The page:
Beyond product feedback, it is typical in enterprise software companies to solicit some beta participants as reference sites for press quotes and analyst briefings. How many of these reference sites are needed and what is the profile of those sites? Do they need to be direct customers or can they be partners? Do they need to be large, name-brand enterprises or can they be smaller, less well-known companies? Do they need to be in particular geographies around the world? If so, how many are needed in each geographic region?

Other questions to answer when planning for beta include defining the beta time frame. When will it start, and when will it end? Assuming you have software that needs to be installed at customer sites, will customers install it or will you send someone there to install it for them? How will you distribute patches or interim builds to customers during the beta program? Do customers need training on the beta software? If yes, how will it be delivered? When will it be delivered? How will customers communicate their feedback to you during beta? How will they receive technical support? Will beta customers be allowed to communicate with each other? If yes, then how will you make that happen? These are key questions that should be discussed internally and agreed upon in the early planning stages of the beta program.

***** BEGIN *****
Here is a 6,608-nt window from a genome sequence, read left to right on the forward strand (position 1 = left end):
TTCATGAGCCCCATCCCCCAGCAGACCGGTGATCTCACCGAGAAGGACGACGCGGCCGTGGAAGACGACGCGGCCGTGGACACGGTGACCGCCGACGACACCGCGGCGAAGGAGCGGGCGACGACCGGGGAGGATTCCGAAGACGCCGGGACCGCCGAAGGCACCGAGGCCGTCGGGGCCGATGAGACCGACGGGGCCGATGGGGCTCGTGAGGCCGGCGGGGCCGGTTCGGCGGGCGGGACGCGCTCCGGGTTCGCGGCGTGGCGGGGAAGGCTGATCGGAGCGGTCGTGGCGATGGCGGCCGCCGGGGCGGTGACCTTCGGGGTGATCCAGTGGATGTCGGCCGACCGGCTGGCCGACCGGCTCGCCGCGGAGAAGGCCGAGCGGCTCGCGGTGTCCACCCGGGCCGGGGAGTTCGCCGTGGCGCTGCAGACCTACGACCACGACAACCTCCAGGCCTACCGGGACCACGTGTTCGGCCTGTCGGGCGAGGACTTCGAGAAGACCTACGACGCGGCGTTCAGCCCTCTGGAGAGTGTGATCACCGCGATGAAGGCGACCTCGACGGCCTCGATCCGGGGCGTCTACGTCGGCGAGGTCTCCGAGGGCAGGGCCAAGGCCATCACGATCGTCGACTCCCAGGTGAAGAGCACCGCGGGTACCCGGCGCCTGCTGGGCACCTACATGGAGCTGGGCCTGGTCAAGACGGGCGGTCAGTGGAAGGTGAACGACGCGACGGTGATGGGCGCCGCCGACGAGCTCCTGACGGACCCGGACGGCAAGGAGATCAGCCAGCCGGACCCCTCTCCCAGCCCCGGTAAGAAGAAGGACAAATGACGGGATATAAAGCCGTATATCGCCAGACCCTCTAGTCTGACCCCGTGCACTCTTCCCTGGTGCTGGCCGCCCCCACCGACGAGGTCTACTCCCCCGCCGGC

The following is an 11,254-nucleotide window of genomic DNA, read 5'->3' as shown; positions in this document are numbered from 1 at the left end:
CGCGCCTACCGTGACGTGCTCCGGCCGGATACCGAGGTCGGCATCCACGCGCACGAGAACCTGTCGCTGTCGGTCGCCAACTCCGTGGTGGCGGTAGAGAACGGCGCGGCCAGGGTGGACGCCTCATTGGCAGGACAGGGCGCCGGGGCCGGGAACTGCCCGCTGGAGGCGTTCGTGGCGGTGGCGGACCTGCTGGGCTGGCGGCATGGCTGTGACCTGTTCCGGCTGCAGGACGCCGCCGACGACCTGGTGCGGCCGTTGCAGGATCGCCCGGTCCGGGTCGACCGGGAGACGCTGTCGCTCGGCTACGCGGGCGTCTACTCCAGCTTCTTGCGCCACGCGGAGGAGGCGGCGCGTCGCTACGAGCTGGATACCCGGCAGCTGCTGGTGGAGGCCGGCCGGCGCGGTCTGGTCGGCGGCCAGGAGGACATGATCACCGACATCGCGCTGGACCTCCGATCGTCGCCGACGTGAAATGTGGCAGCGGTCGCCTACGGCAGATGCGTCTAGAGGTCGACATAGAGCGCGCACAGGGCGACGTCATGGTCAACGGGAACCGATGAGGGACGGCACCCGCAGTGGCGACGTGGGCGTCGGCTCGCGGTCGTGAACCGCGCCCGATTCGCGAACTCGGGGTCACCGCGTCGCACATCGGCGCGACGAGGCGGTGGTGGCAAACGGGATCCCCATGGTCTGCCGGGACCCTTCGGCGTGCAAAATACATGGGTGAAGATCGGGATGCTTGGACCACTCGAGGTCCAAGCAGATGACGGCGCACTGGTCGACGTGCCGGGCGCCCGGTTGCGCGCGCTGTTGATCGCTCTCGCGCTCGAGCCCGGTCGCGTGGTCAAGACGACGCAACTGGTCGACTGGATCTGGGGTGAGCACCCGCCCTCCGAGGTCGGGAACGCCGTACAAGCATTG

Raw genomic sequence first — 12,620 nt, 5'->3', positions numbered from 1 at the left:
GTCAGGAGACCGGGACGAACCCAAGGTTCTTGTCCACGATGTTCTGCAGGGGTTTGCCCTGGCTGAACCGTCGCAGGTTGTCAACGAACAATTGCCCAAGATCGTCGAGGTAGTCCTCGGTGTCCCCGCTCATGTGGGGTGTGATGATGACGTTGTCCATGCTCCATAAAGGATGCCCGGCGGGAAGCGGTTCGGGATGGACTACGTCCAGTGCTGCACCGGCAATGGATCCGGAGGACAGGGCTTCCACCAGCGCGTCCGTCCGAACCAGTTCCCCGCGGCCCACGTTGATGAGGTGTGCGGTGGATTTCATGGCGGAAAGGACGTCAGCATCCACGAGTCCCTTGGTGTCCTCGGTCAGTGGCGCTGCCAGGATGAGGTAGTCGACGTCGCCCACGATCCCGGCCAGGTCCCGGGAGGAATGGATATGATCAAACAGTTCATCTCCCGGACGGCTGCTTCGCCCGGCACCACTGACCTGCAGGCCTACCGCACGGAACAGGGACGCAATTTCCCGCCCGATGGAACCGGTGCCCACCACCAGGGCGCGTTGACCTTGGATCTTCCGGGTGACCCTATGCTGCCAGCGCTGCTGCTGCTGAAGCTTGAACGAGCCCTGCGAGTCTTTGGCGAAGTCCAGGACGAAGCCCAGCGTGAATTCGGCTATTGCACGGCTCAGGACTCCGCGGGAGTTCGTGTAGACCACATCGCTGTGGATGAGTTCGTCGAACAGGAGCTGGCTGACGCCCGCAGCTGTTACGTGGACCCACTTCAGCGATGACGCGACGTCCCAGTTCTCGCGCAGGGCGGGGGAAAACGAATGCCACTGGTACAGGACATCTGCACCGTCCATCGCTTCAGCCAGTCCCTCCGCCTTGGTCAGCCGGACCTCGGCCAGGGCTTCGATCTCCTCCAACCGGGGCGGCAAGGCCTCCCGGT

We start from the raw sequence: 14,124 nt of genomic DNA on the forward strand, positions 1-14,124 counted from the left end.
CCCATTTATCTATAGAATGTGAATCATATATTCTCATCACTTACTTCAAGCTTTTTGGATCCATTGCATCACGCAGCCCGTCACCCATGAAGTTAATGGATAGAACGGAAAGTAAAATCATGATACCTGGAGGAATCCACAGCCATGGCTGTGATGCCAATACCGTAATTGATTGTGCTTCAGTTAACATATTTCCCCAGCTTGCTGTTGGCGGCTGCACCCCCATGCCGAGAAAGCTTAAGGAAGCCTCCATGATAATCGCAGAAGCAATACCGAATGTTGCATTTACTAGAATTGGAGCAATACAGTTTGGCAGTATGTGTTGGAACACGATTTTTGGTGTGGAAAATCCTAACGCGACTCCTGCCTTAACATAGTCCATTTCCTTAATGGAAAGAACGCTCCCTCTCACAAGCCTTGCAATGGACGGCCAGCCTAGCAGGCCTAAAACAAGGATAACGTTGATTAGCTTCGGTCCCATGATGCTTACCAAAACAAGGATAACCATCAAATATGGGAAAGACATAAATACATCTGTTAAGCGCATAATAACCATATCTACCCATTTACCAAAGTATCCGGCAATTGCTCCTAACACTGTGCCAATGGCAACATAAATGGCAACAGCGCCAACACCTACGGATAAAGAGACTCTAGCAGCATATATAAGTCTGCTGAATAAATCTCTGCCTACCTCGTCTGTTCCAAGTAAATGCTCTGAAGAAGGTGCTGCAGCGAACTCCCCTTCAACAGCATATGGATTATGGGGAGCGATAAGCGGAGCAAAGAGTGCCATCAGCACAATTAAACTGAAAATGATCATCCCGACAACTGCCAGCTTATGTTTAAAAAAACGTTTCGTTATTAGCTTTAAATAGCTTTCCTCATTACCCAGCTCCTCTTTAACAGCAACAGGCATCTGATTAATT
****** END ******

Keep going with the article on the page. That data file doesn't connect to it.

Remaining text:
In a recent beta I managed for a major release of our company’s flagship product, we discussed all of the issues above and decided the following:

  • The beta would run for a period of three months, starting about seven months before the expected release date of the product.
  • We would ship software to all customers on DVD media at the beginning of beta, but only provide patches on a one-off basis to those encountering serious problems while beta testing.
  • For training, we would hold three 90-minute Webinars for the beta customers in the week after software was shipped. These Webinars would cover the installation process and all of the major functionality areas. We would also have live demos on these functional areas in the Webinars.